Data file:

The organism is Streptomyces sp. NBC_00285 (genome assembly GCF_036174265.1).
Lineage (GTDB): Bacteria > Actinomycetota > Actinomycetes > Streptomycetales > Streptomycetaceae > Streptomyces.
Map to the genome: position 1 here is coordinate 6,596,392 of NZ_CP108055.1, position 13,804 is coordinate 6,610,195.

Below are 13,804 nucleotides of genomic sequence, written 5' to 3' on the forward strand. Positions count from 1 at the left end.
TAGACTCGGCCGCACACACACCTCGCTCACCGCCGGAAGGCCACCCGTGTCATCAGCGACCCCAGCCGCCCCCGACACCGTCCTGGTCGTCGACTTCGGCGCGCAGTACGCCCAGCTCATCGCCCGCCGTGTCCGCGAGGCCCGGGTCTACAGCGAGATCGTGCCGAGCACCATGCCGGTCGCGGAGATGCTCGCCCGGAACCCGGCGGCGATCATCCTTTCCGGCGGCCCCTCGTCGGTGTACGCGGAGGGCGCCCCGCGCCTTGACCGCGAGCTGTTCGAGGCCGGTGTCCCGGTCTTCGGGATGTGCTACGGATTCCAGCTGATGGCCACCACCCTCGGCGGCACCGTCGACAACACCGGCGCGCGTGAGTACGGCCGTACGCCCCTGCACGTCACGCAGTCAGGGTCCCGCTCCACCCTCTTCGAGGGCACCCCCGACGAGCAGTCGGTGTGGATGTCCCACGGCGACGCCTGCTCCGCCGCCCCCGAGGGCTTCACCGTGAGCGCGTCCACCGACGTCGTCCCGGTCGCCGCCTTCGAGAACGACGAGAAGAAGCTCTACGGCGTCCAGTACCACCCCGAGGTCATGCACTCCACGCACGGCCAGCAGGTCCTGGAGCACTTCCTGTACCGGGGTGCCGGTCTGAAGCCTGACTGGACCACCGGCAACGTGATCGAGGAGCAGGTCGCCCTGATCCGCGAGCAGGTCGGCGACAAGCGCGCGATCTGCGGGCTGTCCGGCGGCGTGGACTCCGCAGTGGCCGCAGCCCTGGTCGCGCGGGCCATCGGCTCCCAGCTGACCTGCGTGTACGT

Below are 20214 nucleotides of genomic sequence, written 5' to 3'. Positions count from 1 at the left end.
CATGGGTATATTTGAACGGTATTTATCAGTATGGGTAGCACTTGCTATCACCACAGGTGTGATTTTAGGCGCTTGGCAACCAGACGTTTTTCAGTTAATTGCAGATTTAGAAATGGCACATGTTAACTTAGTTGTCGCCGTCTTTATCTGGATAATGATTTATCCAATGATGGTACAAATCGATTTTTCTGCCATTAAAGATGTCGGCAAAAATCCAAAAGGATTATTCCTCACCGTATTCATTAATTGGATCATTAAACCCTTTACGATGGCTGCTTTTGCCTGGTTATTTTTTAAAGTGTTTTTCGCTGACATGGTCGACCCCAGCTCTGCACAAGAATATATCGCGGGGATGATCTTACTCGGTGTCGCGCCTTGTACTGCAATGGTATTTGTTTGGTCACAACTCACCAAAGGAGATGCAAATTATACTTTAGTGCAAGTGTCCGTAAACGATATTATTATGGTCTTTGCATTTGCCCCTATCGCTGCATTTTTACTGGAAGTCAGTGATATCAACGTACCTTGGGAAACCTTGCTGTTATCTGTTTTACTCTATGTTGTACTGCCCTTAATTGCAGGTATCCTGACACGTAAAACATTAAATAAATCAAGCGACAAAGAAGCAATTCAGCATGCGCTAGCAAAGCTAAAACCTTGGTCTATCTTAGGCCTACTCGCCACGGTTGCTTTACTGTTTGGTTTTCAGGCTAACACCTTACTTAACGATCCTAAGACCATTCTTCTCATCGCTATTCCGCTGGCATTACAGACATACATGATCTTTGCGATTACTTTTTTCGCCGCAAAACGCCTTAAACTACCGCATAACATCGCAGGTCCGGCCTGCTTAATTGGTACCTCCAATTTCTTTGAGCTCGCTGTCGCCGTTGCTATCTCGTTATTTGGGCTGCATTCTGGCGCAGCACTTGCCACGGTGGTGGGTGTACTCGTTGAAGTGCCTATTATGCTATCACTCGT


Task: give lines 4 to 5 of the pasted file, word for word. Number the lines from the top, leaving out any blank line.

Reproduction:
Below are 13,804 nucleotides of genomic sequence, written 5' to 3' on the forward strand. Positions count from 1 at the left end.
TAGACTCGGCCGCACACACACCTCGCTCACCGCCGGAAGGCCACCCGTGTCATCAGCGACCCCAGCCGCCCCCGACACCGTCCTGGTCGTCGACTTCGGCGCGCAGTACGCCCAGCTCATCGCCCGCCGTGTCCGCGAGGCCCGGGTCTACAGCGAGATCGTGCCGAGCACCATGCCGGTCGCGGAGATGCTCGCCCGGAACCCGGCGGCGATCATCCTTTCCGGCGGCCCCTCGTCGGTGTACGCGGAGGGCGCCCCGCGCCTTGACCGCGAGCTGTTCGAGGCCGGTGTCCCGGTCTTCGGGATGTGCTACGGATTCCAGCTGATGGCCACCACCCTCGGCGGCACCGTCGACAACACCGGCGCGCGTGAGTACGGCCGTACGCCCCTGCACGTCACGCAGTCAGGGTCCCGCTCCACCCTCTTCGAGGGCACCCCCGACGAGCAGTCGGTGTGGATGTCCCACGGCGACGCCTGCTCCGCCGCCCCCGAGGGCTTCACCGTGAGCGCGTCCACCGACGTCGTCCCGGTCGCCGCCTTCGAGAACGACGAGAAGAAGCTCTACGGCGTCCAGTACCACCCCGAGGTCATGCACTCCACGCACGGCCAGCAGGTCCTGGAGCACTTCCTGTACCGGGGTGCCGGTCTGAAGCCTGACTGGACCACCGGCAACGTGATCGAGGAGCAGGTCGCCCTGATCCGCGAGCAGGTCGGCGACAAGCGCGCGATCTGCGGGCTGTCCGGCGGCGTGGACTCCGCAGTGGCCGCAGCCCTGGTCGCGCGGGCCATCGGCTCCCAGCTGACCTGCGTGTACGT